Fair Mundo Travel helps Home of Good Hope with an extra donation
Because the living conditions of the children in the slum have deteriorated further, the help of Monica and Home of Good Hope is much needed.
Fortunately, there is help for these children and we can also help Monica again and again with the extras that are desperately needed.
Monica and her volunteers are very busy.
And as we wrote last time, the Soup Kitchen is being used en masse, the homework classes are running at full speed and the sports season has also started again.
Good news is that it seems that this year the long-dreamed wish of a permanent building will be fulfilled.
But more is needed and thankfully, due to fortunate circumstances we have been able to do a lot more this spring.
This spring we were able to sponsor the much-needed extras.
Thanks to Fair Mundo Travel. A small travel company with a mission that not only organizes trips, but also really wants to mean something to people who need it.
We consulted Monica to find out what was desperately needed.
First of all, there was a great need for warm blankets for the children. In the winter season it can freeze at night while during the day it is more than 20°C.
The people in the township live in rickety corrugated iron houses with a lot of draft. It is very cold at night and the children get respiratory infections and especially a lot of colds!
There was also a need for shade tents (gazebos) with windbreaks. The children can wait outside underneath these so that they do not have to stand in the bright sun and the washing-up crew will also find shade. The gazebos can be folded after use and stored indoors.
Finally, there was a need for good stainless steel tables for handing out the food and preparing the extra sandwiches.
And then of course also extra tables and chairs for the children in the homework classes and / or at the childcare.
Monica first asked for a quote to see if it was all within the budget. And yes, a great wish could be fulfilled.
Thanks to the fantastic help of this small travel company, Monica was able to purchase a lot of warm blankets and scarves for the children. There were also two large shade tents with windshields on the side, so that the children do not have to wait in the scorching sun and the dishes can also be done in the shade and out of the wind. And in addition to the 2 new tables and 8 new chairs for the children, two stainless steel tables for the staff have also been purchased, partly to be able to hand out the food and partly to prepare extra sandwiches.
Fair Mundo Travel is going to Namibia this summer with one of their trips and will try to visit Monica and her soup kitchen. Contacts have been found and there has already been consultation with Monica.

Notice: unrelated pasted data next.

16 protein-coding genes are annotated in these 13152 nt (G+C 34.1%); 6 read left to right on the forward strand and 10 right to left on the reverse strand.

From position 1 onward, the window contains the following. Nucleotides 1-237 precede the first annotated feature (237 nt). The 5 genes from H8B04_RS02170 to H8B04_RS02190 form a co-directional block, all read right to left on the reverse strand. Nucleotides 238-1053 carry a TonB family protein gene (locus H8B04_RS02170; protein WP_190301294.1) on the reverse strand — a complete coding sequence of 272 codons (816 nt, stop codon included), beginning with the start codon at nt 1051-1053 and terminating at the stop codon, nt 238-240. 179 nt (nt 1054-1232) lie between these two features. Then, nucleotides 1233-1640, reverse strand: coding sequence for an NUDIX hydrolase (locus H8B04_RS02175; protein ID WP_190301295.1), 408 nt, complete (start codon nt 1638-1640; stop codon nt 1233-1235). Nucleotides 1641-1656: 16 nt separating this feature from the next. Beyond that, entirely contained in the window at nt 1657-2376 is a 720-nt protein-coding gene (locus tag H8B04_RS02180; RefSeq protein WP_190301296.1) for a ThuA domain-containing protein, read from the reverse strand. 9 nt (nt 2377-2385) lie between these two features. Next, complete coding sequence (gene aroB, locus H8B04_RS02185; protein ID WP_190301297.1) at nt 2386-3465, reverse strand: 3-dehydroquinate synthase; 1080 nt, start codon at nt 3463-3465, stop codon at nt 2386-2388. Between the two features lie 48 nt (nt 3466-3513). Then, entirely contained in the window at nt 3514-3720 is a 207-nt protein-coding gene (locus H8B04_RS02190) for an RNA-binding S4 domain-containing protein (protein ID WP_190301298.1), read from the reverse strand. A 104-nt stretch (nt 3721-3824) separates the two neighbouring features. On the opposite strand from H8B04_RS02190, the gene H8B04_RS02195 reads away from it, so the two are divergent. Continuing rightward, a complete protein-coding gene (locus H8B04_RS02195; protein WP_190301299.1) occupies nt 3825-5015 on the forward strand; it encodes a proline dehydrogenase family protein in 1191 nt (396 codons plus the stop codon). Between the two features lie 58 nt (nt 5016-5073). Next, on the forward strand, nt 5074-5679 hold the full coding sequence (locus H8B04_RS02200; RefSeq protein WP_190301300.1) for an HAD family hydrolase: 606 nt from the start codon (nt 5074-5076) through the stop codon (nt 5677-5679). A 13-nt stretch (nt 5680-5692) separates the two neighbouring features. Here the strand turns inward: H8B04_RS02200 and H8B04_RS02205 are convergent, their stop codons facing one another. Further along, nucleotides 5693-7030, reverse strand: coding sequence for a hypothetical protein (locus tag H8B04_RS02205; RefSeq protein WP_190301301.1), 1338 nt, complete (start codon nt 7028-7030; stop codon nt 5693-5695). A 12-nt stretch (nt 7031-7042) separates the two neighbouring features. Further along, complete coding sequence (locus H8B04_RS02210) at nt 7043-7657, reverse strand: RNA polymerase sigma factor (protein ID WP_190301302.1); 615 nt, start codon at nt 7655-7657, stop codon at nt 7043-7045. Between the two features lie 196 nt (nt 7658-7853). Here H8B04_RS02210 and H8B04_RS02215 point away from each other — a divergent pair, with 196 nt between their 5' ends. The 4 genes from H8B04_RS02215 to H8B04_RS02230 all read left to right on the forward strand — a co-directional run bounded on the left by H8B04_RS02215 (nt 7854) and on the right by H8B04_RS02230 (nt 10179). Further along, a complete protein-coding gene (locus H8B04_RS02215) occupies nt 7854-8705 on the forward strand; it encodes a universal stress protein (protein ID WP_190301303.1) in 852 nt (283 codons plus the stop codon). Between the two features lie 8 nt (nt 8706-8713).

We are curious and hope that it succeeds.
We are working hard in the Soup Kitchen and the result is impressive!
Monica and her team are working hard to create a better future for the children.
The summer holidays for the kids ended more than 2 months ago and the photos show us that Home of Good Hope is doing well. The Soup Kitchen is used a lot, the homework classes are running at full speed and the sports season has also started again.
Recently we were told that no less than 900 children use the Soup Kitchen every day, which unfortunately is due to the deterioration of living conditions in the Goreangab slum. The pressure on the soup kitchen is enormous. But refusing children for a nutritious meal a day is not an option.
The homework classes with Miss Elisia and Miss Elisabeth, both professional teachers, are also a gem. Here the children receive support with their homework and they are brushed up on their language and maths skills. This gives the children more opportunities for the future. The cheerful faces in the photo show that they love going there. That makes us happy!
But the best news is that this year the long-dreamed wish for a permanent building is coming true. This new building for Home of Good Hope is needed because in addition to the 'Soup Kitchen', it can also accommodate opportunities for activities that are aimed at self-reliance. We have been saving money for several years to design the new building. The money was donated by many charitable organizations for this purpose.
Hopefully, the formal cooperation and permits of the municipality of Windhoek will soon be completed and they can actually start building. After many years, this is the crowning glory of Monica Imanga and her team.
Monica came to Europe, we met her in Aachen